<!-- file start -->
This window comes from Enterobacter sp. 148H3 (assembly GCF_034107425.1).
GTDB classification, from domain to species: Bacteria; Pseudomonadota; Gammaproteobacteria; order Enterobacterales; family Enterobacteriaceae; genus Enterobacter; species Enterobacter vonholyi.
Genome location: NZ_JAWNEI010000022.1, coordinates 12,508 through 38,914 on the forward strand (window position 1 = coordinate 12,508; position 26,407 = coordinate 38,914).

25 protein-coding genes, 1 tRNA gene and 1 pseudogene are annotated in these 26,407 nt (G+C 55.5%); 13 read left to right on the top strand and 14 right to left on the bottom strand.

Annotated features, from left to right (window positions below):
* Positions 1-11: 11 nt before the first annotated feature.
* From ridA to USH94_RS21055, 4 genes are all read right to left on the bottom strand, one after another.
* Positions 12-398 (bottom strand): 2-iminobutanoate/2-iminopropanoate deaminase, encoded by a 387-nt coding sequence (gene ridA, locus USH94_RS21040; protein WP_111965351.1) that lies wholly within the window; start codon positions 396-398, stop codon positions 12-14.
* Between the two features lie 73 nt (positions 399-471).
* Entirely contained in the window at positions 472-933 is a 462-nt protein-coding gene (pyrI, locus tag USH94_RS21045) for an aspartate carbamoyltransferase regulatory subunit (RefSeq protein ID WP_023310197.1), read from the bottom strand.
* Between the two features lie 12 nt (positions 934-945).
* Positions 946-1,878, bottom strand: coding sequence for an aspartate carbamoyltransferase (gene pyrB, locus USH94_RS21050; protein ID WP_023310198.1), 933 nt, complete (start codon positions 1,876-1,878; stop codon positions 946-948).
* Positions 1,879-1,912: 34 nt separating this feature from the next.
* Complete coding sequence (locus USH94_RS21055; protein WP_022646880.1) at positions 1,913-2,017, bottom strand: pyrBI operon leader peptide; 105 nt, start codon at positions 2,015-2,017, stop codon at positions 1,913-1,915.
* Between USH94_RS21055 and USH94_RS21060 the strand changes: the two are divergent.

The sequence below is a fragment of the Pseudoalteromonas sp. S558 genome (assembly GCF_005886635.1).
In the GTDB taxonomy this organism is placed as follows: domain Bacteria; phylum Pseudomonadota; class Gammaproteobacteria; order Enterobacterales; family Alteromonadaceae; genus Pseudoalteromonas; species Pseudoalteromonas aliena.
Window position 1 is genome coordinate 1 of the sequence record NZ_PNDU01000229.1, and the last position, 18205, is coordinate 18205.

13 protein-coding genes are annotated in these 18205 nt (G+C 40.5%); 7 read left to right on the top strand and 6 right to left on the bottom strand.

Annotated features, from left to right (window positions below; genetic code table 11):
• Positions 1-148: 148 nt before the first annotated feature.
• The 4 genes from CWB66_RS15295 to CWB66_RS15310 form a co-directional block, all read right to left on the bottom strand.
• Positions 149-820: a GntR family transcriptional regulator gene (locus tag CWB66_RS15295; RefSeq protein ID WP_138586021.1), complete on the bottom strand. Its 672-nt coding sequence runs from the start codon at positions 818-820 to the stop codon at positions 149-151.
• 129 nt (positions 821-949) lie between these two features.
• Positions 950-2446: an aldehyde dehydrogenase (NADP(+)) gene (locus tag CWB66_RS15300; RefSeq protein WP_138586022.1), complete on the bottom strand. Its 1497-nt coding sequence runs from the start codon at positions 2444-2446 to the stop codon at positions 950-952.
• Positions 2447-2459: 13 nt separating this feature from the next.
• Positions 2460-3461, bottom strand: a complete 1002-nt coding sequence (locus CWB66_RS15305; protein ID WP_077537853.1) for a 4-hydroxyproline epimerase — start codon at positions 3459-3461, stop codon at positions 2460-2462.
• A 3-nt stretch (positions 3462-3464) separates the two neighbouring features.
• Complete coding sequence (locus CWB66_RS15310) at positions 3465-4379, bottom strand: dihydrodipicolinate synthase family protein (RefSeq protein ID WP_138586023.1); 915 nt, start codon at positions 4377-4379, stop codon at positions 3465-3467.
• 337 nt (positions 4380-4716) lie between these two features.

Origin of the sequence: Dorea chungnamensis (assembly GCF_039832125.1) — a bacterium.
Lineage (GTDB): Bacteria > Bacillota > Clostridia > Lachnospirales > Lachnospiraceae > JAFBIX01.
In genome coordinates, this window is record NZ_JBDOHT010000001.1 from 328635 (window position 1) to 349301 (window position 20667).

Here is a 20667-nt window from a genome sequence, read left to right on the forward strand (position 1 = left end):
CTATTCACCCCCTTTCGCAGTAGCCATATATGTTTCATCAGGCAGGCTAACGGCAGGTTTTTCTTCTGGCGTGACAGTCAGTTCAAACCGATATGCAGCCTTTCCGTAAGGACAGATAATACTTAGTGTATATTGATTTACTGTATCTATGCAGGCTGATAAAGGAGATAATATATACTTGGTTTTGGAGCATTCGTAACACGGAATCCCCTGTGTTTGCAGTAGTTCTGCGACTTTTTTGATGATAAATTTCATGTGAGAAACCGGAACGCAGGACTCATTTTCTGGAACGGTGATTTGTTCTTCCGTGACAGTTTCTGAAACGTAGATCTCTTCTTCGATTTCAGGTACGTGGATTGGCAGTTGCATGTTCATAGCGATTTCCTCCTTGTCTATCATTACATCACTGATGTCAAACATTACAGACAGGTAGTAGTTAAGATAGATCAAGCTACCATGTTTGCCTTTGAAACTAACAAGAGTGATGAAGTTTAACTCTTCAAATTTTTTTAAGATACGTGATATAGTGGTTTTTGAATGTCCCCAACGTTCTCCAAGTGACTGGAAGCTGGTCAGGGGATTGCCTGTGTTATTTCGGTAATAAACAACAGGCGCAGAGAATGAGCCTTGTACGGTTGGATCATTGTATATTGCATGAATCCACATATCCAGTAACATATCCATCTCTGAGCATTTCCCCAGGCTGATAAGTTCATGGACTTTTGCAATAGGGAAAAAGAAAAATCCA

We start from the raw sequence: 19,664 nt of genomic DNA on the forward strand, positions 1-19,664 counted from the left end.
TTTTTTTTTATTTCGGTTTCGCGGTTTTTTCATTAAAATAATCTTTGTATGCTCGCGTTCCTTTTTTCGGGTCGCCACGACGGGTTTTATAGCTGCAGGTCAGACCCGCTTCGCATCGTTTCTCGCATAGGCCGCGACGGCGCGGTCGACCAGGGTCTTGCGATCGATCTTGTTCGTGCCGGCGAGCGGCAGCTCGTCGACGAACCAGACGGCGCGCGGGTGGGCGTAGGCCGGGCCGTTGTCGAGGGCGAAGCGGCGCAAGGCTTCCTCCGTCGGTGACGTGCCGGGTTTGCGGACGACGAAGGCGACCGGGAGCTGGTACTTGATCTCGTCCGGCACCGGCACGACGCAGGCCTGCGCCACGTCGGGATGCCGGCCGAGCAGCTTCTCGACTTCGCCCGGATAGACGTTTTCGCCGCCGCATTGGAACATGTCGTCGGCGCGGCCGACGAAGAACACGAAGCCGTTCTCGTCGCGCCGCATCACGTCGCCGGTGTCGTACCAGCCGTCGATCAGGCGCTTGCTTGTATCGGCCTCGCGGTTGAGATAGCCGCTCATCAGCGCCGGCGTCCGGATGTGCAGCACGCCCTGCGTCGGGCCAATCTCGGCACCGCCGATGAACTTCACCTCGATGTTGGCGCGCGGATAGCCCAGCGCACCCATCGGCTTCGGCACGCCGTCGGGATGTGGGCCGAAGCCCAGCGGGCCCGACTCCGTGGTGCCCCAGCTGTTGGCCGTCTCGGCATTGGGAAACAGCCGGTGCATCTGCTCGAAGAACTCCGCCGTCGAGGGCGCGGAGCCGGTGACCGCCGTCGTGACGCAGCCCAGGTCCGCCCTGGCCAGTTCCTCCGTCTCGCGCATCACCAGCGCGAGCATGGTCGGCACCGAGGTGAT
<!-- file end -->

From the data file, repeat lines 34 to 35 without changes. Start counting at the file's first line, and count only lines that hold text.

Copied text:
Here is a 20667-nt window from a genome sequence, read left to right on the forward strand (position 1 = left end):
CTATTCACCCCCTTTCGCAGTAGCCATATATGTTTCATCAGGCAGGCTAACGGCAGGTTTTTCTTCTGGCGTGACAGTCAGTTCAAACCGATATGCAGCCTTTCCGTAAGGACAGATAATACTTAGTGTATATTGATTTACTGTATCTATGCAGGCTGATAAAGGAGATAATATATACTTGGTTTTGGAGCATTCGTAACACGGAATCCCCTGTGTTTGCAGTAGTTCTGCGACTTTTTTGATGATAAATTTCATGTGAGAAACCGGAACGCAGGACTCATTTTCTGGAACGGTGATTTGTTCTTCCGTGACAGTTTCTGAAACGTAGATCTCTTCTTCGATTTCAGGTACGTGGATTGGCAGTTGCATGTTCATAGCGATTTCCTCCTTGTCTATCATTACATCACTGATGTCAAACATTACAGACAGGTAGTAGTTAAGATAGATCAAGCTACCATGTTTGCCTTTGAAACTAACAAGAGTGATGAAGTTTAACTCTTCAAATTTTTTTAAGATACGTGATATAGTGGTTTTTGAATGTCCCCAACGTTCTCCAAGTGACTGGAAGCTGGTCAGGGGATTGCCTGTGTTATTTCGGTAATAAACAACAGGCGCAGAGAATGAGCCTTGTACGGTTGGATCATTGTATATTGCATGAATCCACATATCCAGTAACATATCCATCTCTGAGCATTTCCCCAGGCTGATAAGTTCATGGACTTTTGCAATAGGGAAAAAGAAAAATCCA